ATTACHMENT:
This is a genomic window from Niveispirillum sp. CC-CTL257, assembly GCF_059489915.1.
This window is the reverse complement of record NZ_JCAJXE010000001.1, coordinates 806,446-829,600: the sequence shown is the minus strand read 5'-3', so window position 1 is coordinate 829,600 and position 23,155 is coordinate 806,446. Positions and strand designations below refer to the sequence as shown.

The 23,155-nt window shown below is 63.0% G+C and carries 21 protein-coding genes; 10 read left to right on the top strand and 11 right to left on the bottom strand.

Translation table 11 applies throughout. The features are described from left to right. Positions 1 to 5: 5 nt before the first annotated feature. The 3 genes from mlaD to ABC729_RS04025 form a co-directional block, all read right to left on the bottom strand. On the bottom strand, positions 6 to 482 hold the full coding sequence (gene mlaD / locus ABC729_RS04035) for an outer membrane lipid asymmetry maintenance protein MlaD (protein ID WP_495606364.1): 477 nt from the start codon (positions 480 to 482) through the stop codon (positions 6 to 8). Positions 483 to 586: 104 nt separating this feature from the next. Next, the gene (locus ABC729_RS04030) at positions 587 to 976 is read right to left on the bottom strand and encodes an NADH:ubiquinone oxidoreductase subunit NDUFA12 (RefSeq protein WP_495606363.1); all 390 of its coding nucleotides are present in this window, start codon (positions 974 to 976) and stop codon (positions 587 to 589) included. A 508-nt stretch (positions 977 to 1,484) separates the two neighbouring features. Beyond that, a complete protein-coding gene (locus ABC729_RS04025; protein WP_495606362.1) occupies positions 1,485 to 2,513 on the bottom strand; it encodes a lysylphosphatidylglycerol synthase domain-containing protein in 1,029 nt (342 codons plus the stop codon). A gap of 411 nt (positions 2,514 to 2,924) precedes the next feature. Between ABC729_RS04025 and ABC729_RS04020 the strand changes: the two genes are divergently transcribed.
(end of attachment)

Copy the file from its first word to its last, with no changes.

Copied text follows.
This is a genomic window from Niveispirillum sp. CC-CTL257, assembly GCF_059489915.1.
This window is the reverse complement of record NZ_JCAJXE010000001.1, coordinates 806,446-829,600: the sequence shown is the minus strand read 5'-3', so window position 1 is coordinate 829,600 and position 23,155 is coordinate 806,446. Positions and strand designations below refer to the sequence as shown.

The 23,155-nt window shown below is 63.0% G+C and carries 21 protein-coding genes; 10 read left to right on the top strand and 11 right to left on the bottom strand.

Translation table 11 applies throughout. The features are described from left to right. Positions 1 to 5: 5 nt before the first annotated feature. The 3 genes from mlaD to ABC729_RS04025 form a co-directional block, all read right to left on the bottom strand. On the bottom strand, positions 6 to 482 hold the full coding sequence (gene mlaD / locus ABC729_RS04035) for an outer membrane lipid asymmetry maintenance protein MlaD (protein ID WP_495606364.1): 477 nt from the start codon (positions 480 to 482) through the stop codon (positions 6 to 8). Positions 483 to 586: 104 nt separating this feature from the next. Next, the gene (locus ABC729_RS04030) at positions 587 to 976 is read right to left on the bottom strand and encodes an NADH:ubiquinone oxidoreductase subunit NDUFA12 (RefSeq protein WP_495606363.1); all 390 of its coding nucleotides are present in this window, start codon (positions 974 to 976) and stop codon (positions 587 to 589) included. A 508-nt stretch (positions 977 to 1,484) separates the two neighbouring features. Beyond that, a complete protein-coding gene (locus ABC729_RS04025; protein WP_495606362.1) occupies positions 1,485 to 2,513 on the bottom strand; it encodes a lysylphosphatidylglycerol synthase domain-containing protein in 1,029 nt (342 codons plus the stop codon). A gap of 411 nt (positions 2,514 to 2,924) precedes the next feature. Between ABC729_RS04025 and ABC729_RS04020 the strand changes: the two genes are divergently transcribed.